Archive

Tag Archives: piano

401192198_3543a1f78d

Copied from Chick Corea’s question page at www.chickcorea.com.:

Q: I would like to know more about how you manage practice time—specifically, how you know when it’s time to stop practicing something and move on. Also, how do you make the mental switch from practice to playing? — Sam D.

A: Thanks for your question—it’s a good question. To learn how to prepare properly or practice properly, to make advances in one’s technique, or knowledge at the instrument, or music in general, is a really important thing.

The main thing that I can see about practicing—and it’s also true about playing—is that the very basis of practicing, and knowing “when” and “how” and all of that, stems from first having an intention to advance, an intention to improve. An intention to take a certain challenge, or a certain piece of music or a certain phrase, or any particular thing that you think of, and then you have an idea that you would like to improve it, and you also have an idea of how it probably would sound, when it sounded right.

And this is another real important aspect—how you know when you’ve arrived, is that you have to trust your own judgment of what it should sound like. You can’t just accept another’s opinion about it. If a teacher is listening to you practice, and they say, “Oh yeah, that’s right,” when you play, you have to make sure you understand that that’s someone else’s opinion; it’s not yours, unless you can also see that same thing.

So it’s all about one’s own understanding of what his own goal, or target, or object of accomplishment, is. You have that in mind, and then you just go for that. You apply yourself calmly, and create the time, and you just keep doing it, until you’ve got it.

That’s the simple explanation of how to practice. I try to do that, and I get better at it, actually, as I get older. I learn more and more how to do that. And how to slow things down, sometimes, to the right speed, in order to understand every little part of it. You don’t want to go too fast or too slow, but just at a tempo and pace that you can have success at, and really know that you’re gaining on your goal.

— Chick

dave1

Once a student of Lennie Tristano, pianist Dave Frank is a prolific solo artist and educator based in New York City. I first discovered him through one of his Youtube videos and now I eagerly await any new videos that surface, which are always interesting and informative in a down-to-earth way.

Please visit his Youtube channel here.

How many days a week on average do you practice?

7 1/2

What time of day do you normally practice, and for how long?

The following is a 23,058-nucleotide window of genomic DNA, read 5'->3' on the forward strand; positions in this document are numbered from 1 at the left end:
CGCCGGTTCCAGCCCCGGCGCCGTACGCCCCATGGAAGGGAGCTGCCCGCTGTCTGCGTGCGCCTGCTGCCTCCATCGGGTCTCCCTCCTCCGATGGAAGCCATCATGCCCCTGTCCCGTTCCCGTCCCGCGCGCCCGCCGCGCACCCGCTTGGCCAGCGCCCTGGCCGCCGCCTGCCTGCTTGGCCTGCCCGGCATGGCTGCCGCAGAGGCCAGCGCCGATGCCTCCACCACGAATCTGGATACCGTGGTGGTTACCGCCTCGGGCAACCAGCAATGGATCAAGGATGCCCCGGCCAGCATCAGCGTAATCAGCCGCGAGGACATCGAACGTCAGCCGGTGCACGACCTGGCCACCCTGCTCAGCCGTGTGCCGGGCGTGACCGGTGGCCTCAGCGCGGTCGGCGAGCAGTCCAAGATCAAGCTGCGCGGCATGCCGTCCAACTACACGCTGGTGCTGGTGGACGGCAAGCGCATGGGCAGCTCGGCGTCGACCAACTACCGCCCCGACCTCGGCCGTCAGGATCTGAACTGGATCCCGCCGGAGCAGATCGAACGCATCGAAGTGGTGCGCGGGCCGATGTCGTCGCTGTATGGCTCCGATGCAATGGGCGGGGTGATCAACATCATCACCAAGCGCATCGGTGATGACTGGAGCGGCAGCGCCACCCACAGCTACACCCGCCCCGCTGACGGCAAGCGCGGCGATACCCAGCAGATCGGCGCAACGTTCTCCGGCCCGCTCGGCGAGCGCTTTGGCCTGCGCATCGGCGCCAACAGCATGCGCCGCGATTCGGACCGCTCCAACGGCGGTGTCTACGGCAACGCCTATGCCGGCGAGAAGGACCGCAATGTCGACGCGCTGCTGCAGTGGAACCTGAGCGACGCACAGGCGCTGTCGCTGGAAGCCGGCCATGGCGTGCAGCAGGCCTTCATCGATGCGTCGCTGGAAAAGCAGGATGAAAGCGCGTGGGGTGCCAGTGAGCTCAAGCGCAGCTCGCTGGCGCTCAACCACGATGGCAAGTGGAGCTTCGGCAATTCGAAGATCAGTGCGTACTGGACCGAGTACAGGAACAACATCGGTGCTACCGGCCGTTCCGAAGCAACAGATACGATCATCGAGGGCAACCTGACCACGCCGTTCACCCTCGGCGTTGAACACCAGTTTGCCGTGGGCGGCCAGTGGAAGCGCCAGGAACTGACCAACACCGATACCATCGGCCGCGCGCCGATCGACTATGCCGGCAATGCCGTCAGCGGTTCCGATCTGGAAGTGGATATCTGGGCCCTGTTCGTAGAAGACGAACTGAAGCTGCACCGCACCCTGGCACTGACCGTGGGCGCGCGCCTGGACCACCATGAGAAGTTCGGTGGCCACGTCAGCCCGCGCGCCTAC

2 hours in the morning, 1 in afternoon, 1-2 hours in evening approx..more
when my wife goes to sleep.

What does a typical practice session consist of, does it vary at all, and how has it changed over the years?

Working on concepts that will be part of my next performance (at the
beginning of my YT vids)

How has your current routine evolved to where it is now? Did you develop it yourself out of necessity, or have you been inspired by anyone else’s methods?

Lennie Tristano taught us to devise a practice routine that had time given
to specific subjects. At that time, I had a 5-hour/day routine that I kept
in place for the 6 years I studied with him that included technique,
harmony, singing with records, improv, basslines, composition, etc. Now I
choose subjects that interest me at the moment and devote regular periods
of time to them daily, if not gaily…

Do you try to make time to practice a little bit of everything each session, or do you spend more time on a few specific ideas before moving on?

Answered that one

Do you have any practice methods that you would deem unusual?

I watch TV 100% of the time that I practice. It started when I was
teaching at Berklee watching the Red Sox in the Series while I practice
with the sound off(didn’t want to miss the games but didn’t want to miss
practicing either), over time the whole thing got out of control and now I
can’t practice without watching TV including sound) I tivo cop shows,
reality shows, Dr. Phil, etc., and watch em while I practice and compose.
I do FF the commercials. I recommend this way of practicing to exactly
nobody!

We mortals have to constantly remind ourselves that exemplary musicians
like yourself are really human. It is clear that personal practising is
only one part of the puzzle in eventually becoming accomplished on any
instrument, but do you think that it has played a major role in helping
you to get to where you are today?

I am completely obsessed with practicing and have been my entire life. I
am resigned to the fact that my entire lifetime I’ll be in the shed. I
don’t perform, or play with another soul ever. I practice in my studio,
teach folks worldwide through skype 7 days/week, and put the fruits of my
labors into my YT performance/master class videos. I am the strangest
musician on the planet) But it works for me.

Finally, do you have any words of advice for anyone who is trying to
practice more productively and become a better musician?

Organize your work with the help of a master teacher, schedule your
practice time, keep a diary (not a dairy) and make a lifestyle out of it if
you enjoy it. I have spent thousands of days of my life peacefully and
happily absorbed in practice, as long as I have something to practice I am
happy.